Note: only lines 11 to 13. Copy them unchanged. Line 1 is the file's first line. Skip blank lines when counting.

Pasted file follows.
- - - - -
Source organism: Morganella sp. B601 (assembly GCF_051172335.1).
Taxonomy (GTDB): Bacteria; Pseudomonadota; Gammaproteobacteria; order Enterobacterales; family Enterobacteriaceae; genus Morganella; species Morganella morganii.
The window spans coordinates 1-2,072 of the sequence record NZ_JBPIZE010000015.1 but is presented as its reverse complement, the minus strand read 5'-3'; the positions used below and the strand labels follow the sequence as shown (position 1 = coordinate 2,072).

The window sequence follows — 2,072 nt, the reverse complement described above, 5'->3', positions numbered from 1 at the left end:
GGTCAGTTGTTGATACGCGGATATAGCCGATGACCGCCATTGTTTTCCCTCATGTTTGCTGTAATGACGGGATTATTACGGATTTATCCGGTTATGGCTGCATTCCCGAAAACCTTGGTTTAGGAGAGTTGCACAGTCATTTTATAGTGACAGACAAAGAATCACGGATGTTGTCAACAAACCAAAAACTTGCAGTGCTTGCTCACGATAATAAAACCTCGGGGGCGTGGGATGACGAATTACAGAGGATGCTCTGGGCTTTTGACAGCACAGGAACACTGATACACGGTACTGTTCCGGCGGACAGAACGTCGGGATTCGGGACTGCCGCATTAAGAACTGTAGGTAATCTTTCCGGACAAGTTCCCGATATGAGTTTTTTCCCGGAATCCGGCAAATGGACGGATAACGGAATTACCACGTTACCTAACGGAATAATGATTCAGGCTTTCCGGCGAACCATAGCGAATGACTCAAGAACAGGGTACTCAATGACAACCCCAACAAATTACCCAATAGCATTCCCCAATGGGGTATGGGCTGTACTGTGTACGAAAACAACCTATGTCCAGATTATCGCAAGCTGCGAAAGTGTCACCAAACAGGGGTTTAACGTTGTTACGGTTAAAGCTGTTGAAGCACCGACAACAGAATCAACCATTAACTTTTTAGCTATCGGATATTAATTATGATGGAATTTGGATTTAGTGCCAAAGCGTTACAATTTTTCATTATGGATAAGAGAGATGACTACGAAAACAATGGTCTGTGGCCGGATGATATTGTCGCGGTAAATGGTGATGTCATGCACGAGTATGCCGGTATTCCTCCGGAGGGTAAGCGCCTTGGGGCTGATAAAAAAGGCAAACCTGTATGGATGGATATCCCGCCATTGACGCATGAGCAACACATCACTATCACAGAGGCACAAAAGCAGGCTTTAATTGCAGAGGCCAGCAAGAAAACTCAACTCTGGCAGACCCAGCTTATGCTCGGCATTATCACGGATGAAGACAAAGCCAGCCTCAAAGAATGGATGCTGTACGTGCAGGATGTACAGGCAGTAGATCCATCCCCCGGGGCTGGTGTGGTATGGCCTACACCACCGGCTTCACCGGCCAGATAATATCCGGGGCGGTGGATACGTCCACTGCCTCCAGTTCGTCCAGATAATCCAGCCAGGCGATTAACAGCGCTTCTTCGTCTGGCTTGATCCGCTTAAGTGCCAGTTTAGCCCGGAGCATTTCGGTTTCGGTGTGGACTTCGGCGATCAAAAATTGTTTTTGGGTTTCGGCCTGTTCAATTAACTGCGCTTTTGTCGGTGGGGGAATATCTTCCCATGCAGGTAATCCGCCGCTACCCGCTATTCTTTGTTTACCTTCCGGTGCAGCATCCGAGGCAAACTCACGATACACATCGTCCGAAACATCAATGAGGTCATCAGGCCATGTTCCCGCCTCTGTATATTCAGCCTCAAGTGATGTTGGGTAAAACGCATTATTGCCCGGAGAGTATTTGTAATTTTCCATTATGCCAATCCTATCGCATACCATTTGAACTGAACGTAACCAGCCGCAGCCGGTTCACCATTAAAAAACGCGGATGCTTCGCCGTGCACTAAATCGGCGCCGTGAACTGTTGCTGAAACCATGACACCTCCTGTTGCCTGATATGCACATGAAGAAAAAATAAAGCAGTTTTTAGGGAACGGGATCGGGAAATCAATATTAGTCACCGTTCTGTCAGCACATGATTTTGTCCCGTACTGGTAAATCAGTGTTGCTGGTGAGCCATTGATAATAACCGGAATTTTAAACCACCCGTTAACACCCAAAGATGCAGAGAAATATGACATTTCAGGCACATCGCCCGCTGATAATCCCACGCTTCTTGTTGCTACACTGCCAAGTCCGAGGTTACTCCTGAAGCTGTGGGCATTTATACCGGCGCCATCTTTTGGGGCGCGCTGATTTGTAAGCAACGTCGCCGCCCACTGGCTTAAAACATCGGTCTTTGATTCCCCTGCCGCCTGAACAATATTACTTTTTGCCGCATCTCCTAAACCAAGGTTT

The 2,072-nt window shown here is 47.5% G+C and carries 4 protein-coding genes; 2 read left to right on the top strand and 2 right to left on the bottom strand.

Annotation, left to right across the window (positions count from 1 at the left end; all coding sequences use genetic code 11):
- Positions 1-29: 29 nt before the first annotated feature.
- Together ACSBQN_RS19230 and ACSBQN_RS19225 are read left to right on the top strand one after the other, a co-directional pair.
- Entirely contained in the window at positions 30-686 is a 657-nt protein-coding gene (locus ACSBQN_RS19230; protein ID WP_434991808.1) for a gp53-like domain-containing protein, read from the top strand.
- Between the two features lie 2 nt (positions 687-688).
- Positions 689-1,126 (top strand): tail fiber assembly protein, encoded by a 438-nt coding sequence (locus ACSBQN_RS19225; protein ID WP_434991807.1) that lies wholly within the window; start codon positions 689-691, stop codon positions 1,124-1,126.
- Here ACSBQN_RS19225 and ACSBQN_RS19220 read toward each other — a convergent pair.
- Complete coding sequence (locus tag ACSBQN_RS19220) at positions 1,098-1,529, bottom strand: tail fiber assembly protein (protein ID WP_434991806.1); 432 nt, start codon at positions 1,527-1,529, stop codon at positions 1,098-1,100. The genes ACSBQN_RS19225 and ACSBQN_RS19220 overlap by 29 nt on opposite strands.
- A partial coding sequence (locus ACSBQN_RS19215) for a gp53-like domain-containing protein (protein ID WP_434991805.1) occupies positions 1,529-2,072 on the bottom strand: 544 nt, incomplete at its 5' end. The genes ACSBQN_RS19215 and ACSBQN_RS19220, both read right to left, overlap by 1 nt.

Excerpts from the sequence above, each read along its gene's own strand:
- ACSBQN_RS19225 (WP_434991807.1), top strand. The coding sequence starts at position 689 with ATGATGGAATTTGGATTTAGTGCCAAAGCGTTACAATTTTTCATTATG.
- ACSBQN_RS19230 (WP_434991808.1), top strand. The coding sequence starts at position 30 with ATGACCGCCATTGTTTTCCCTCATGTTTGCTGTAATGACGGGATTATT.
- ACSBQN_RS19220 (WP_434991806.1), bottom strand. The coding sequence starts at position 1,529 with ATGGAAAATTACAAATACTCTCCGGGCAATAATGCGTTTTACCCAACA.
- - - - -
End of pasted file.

- Between the two features lie 2 nt (positions 687-688).
- Positions 689-1,126 (top strand): tail fiber assembly protein, encoded by a 438-nt coding sequence (locus ACSBQN_RS19225; protein ID WP_434991807.1) that lies wholly within the window; start codon positions 689-691, stop codon positions 1,124-1,126.
- Here ACSBQN_RS19225 and ACSBQN_RS19220 read toward each other — a convergent pair.